A lovely bunch of musings on the world that poetry encompasses:
"Here’s a beautiful meditation on poetry and total transformation by way of “stored magic” from Edward Hirsch’s modern classic How to Read a Poem (public library), the first chapter of which has been made available online by Poetry Foundation:
The lyric poem seeks to mesmerize time. It crosses frontiers and outwits the temporal. It seeks to defy death, coming to disturb and console you. (‘These Songs are not meant to be understood, you understand,’ John Berryman wrote in one of his last Dream Songs: ‘They are only meant to terrify & comfort.’) The poet is incited to create a work that can outdistance time and surmount distance, that can bridge the gulf — the chasm — between people otherwise unknown to each other. It can survive changes of language and in language, changes in social norms and customs, the ravages of history. Here is Robert Graves in The White Goddess:
True poetic practice implies a mind so miraculously attuned and illuminated that it can form words, by a chain of more-than coincidences, into a living entity — a poem that goes about on its own (for centuries after the author’s death, perhaps) affecting readers with its stored magic.
I believe such stored magic can author in the reader an equivalent capacity for creative wonder, creative response to a living entity. (Graves means his statement literally.) The reader completes the poem, in the process bringing to it his or her own past experiences. You are reading poetry — I mean really reading it—when you feel encountered and changed by a poem, when you feel its seismic vibrations, the sounding of your depths. ‘There is no place that does not see you,’ Rainer Maria Rilke writes at the earth-shattering conclusion of his poem ‘Archaic Torso of Apollo’: ‘You must change your life.’”
(Source: Brainpickings and How To Read A Poem)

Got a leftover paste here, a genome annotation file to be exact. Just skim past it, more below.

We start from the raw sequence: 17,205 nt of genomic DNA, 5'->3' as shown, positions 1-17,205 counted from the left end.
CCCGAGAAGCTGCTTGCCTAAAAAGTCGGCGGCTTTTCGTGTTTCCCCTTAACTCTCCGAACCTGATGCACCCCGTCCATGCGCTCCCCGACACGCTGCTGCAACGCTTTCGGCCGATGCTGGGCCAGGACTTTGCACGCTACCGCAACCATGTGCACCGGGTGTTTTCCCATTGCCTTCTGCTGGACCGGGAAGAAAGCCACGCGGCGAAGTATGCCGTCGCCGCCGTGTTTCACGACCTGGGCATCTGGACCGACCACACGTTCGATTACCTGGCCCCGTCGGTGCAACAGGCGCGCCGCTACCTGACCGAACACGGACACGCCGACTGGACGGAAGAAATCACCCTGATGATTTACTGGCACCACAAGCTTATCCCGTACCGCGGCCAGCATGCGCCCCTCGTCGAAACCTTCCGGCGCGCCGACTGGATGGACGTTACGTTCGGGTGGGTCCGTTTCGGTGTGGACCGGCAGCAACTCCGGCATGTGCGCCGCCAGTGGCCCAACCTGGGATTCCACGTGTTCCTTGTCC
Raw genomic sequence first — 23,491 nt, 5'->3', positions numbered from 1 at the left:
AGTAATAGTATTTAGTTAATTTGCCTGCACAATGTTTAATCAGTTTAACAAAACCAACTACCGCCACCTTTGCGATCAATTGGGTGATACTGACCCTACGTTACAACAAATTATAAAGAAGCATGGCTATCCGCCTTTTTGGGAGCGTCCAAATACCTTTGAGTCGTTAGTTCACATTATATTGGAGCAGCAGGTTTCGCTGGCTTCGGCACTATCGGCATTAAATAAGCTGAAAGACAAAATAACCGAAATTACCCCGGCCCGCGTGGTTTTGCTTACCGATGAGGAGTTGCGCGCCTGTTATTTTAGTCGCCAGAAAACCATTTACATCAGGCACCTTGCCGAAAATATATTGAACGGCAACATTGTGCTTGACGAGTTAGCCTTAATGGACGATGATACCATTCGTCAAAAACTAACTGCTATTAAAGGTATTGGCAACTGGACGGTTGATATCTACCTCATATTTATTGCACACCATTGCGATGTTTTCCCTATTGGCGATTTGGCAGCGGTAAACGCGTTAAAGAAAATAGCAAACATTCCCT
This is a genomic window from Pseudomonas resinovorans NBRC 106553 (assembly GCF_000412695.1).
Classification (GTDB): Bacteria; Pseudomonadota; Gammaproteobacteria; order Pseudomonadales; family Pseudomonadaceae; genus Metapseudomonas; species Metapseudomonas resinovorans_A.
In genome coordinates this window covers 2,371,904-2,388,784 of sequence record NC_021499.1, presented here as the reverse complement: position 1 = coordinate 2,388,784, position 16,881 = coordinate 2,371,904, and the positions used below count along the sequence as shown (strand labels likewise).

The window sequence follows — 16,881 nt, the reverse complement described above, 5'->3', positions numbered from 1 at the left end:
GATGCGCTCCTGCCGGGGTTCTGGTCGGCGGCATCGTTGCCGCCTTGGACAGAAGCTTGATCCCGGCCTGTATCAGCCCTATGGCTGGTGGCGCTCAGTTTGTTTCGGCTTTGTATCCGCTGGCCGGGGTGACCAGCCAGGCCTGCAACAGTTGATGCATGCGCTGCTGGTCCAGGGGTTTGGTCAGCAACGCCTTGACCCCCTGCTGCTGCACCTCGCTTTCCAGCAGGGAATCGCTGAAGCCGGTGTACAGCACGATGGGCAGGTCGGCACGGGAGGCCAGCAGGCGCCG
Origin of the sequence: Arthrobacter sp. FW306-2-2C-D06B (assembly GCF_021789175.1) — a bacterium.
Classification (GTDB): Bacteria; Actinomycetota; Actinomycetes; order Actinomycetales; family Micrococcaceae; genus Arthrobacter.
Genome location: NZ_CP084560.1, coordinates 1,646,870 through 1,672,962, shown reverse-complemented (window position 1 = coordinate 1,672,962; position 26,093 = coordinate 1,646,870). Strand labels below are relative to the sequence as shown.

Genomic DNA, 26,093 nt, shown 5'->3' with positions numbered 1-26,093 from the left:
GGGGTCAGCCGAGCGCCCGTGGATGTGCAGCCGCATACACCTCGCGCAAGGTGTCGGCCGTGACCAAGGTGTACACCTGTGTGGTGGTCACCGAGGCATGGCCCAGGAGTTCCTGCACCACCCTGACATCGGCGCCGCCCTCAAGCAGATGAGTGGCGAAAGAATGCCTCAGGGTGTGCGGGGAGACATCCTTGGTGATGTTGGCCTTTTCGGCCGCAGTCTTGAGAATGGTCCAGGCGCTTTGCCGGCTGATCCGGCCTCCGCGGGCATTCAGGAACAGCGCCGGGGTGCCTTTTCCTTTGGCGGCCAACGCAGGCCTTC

There’s something melancholy at the thought of the great author auctioning off his enormous book collection, all for reasons of age. A bittersweet occasion. One wonders how he will feel when the dust settles. After all, it seems his book-selling was simply an afterthought, a way of making his ravenous consumption of books reasonable.
"The time comes when a novelist must cease creating new worlds. In his jeans and suspenders, Larry McMurty looks tired–and not just because he is in the middle of an intense and emotional weekend. He says that his memory is failing, much like that of his fellow author Gabriel Garcia Márquez, the Colombian whose works of magical realism include The Autumn of the Patriarch and One Hundred Years of Solitude. “I don’t know if it is as serious as his case,” says the American novelist who wrote the Lonesome Dove series, the first volume of which won him a Pulitzer. “But sometimes I can’t remember things from the day before, or earlier the same day…”
Even so, McMurtry is curtailing his career as a bibliophile as well. Over a period of 55 years, he has collected 450,000 books and housed them in four bookstores in Archer City, Texas, each one called Booked Up and numbered accordingly. It will take just one weekend for most of that library to be taken away. The entire collection, he says “is a potential liability for my heirs”–his son James, a singer-songwriter, and grandson Curtis. “They don’t know the book world. I do. They have their got their own concerns.” They are readers but not bookmen, he says. But, he adds, “I am very proud of them.” By Sunday, he will have offloaded 300,000 books. He will retain 28,000 in his home library while consolidating the rest in a single Booked Up.”
—Alan Feldman, Poetry, November 2001
On August 9, 1945, U.S. forces dropped an atomic bomb on Nagasaki, Japan. Hiroshima was hit three days earlier. Pulitzer prize-winning author Richard Rhodes discusses his book, The Making of the Atomic Bomb.